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Case Pitting Shuster, Irvine Co. Takes New Twists

March 18, 1997|MARLA DICKERSON | TIMES STAFF WRITER

The pitched battle between businessman Harry Shuster and the Irvine Co. took several strange turns on Monday as Shuster's lawyers claimed to have discovered dramatic new evidence that would allow him to automatically extend his lease another year--then backed off that assertion in the face of conflicting evidence.

Shuster's long-term master lease on 300 acres near the El Toro Y, owned by the Irvine Co. and home to the Irvine Meadows Amphitheatre and Wild Rivers water park, expired on Feb. 28. But in papers filed with Orange County Superior Court on Monday, Shuster claims that an error on the original lease document means that the expiration date is really Feb. 28, 1998.

The original document says that the lease "shall be for 29 years, commencing on the first day of March 1969 and ending on the 28th day of February, 1997"--which only adds up to 28 years.

"It was right under their noses the whole time, but nobody ever sat down and bothered to do the math," said Shuster attorney Wayne Call. "It's indisputably a 29-year deal, so that means the lease doesn't expire until next year. It's a slam dunk."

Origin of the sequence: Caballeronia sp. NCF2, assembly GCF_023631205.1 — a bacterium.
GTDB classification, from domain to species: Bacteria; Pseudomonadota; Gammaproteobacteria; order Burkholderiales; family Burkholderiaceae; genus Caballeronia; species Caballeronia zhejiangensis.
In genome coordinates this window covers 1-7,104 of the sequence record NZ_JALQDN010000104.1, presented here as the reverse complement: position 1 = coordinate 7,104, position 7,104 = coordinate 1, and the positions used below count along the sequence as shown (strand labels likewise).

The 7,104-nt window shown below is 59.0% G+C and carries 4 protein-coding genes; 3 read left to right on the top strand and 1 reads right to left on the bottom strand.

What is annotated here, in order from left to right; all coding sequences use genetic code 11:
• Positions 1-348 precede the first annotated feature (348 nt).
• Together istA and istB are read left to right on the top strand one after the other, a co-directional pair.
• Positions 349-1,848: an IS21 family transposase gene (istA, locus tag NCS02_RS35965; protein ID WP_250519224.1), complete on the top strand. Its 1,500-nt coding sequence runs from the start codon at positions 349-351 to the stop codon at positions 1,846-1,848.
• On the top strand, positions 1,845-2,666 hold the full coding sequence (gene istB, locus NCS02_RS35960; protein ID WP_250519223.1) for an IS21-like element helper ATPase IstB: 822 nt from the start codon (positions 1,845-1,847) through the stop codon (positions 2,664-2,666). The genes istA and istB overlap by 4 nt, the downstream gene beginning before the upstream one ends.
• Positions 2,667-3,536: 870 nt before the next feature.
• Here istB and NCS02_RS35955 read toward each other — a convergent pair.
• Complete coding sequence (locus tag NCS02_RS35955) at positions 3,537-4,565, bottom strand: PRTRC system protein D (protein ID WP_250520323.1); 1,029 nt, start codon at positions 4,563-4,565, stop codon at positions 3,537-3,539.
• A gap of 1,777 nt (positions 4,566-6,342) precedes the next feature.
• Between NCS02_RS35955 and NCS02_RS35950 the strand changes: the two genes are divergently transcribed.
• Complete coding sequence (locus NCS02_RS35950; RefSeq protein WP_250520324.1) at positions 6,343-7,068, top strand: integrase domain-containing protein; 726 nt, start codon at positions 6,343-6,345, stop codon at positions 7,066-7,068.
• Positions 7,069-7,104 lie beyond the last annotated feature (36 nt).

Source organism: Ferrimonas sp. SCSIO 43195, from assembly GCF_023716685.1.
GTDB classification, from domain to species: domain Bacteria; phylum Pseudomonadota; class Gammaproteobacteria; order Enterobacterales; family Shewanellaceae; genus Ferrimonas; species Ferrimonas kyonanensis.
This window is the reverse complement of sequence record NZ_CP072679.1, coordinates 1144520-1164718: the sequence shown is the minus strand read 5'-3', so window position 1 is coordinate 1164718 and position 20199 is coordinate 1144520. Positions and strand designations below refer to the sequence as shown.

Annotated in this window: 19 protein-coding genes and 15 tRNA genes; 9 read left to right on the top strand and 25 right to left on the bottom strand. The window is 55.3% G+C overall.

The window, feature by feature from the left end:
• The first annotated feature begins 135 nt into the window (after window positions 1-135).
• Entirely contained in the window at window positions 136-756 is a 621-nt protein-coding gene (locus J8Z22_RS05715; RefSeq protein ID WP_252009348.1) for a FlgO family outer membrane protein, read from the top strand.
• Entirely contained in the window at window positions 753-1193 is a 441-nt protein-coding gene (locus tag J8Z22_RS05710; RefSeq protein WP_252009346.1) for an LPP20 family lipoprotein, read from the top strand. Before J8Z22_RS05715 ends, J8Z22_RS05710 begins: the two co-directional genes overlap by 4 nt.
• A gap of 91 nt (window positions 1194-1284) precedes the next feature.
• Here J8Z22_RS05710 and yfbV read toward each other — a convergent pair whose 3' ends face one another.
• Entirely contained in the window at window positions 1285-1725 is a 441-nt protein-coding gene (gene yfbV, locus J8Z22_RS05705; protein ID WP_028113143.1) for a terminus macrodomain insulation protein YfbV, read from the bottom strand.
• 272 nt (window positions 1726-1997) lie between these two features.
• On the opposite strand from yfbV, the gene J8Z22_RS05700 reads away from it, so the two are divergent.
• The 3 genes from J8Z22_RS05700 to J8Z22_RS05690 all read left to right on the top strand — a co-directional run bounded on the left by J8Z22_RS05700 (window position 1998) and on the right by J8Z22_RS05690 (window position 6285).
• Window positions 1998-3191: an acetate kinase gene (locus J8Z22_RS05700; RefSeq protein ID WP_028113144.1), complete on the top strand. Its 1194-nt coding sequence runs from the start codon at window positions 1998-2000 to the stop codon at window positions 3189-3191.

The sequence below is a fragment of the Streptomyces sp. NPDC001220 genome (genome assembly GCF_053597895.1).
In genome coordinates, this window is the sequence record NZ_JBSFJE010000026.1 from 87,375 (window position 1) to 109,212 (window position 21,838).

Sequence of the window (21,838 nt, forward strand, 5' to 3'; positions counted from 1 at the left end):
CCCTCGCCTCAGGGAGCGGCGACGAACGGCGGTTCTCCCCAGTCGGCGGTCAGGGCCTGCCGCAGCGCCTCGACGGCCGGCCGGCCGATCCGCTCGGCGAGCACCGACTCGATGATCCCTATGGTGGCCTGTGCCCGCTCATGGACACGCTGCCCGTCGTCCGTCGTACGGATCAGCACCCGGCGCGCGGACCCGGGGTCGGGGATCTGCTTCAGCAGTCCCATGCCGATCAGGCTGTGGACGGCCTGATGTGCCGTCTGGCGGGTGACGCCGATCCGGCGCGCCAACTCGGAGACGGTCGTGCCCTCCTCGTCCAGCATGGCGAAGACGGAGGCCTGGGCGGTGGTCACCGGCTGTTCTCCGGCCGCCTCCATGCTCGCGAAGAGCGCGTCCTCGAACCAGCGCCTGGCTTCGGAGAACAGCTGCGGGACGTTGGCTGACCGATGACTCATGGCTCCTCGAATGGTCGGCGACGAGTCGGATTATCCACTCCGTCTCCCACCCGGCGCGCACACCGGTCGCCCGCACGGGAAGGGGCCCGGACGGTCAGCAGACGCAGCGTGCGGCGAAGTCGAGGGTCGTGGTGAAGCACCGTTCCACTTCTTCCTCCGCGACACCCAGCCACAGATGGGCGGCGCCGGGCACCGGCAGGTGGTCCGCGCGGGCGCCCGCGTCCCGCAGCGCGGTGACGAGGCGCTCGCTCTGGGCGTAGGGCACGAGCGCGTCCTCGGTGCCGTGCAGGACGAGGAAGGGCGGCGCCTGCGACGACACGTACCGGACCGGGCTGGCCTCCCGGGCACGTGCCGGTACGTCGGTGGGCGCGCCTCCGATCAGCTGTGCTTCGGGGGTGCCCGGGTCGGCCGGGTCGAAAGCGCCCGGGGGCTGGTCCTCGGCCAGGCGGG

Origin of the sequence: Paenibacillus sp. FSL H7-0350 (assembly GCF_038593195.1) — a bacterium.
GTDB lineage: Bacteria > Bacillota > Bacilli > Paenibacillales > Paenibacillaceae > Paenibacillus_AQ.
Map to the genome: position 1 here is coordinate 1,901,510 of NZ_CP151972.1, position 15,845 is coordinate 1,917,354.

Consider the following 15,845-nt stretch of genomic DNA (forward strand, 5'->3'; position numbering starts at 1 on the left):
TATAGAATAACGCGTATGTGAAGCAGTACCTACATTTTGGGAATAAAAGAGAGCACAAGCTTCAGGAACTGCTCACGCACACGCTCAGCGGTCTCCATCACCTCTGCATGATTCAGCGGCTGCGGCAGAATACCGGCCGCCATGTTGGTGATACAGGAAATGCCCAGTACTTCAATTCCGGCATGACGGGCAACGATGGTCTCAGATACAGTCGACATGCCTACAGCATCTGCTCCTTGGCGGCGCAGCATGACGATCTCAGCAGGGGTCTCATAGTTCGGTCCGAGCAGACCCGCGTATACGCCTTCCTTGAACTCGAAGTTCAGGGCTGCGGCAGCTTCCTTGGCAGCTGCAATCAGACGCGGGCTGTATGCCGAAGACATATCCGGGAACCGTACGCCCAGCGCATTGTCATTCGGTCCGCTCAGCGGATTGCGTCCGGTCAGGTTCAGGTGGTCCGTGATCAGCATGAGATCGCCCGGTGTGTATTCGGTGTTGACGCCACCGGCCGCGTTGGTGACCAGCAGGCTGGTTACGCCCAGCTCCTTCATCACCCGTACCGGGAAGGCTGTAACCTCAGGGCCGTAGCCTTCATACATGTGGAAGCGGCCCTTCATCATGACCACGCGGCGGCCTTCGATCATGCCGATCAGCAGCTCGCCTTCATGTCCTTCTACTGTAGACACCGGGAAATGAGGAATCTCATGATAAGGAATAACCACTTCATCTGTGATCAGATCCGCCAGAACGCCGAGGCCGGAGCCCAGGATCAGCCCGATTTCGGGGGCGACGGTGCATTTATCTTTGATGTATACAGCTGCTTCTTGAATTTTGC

But after reviewing an amendment to the lease signed in 1971, which establishes Feb. 28, 1997, as the expiration date, Call said his team would retreat from that argument and concentrate on a previously stated legal tactic.

That strategy asserts that Irvine Co. negotiators promised to extend Shuster's lease another 26 years if the property continued to be used for recreational purposes after Feb. 28, 1997. Shuster, who operated the Camp Frasier summer camp on the lease parcel, so far has refused to vacate the premises.

Irvine Co. officials, who are suing to evict Shuster and regain control of the property, scoffed at the latest legal maneuvering.

"This is yet another example of the legal lurching his team has displayed to assert rights to the property that they simply do not have," said Irvine Co. spokesman Larry Thomas. "We are going to move ahead in the courts to regain control of our property and assure the continued operation of the amphitheater and water park free of legal threats and uncertainty."

Shuster had threatened to demolish the amphitheater and water park when his lease expired rather than turn over his two profitable subtenants to the Irvine Co. without compensation.

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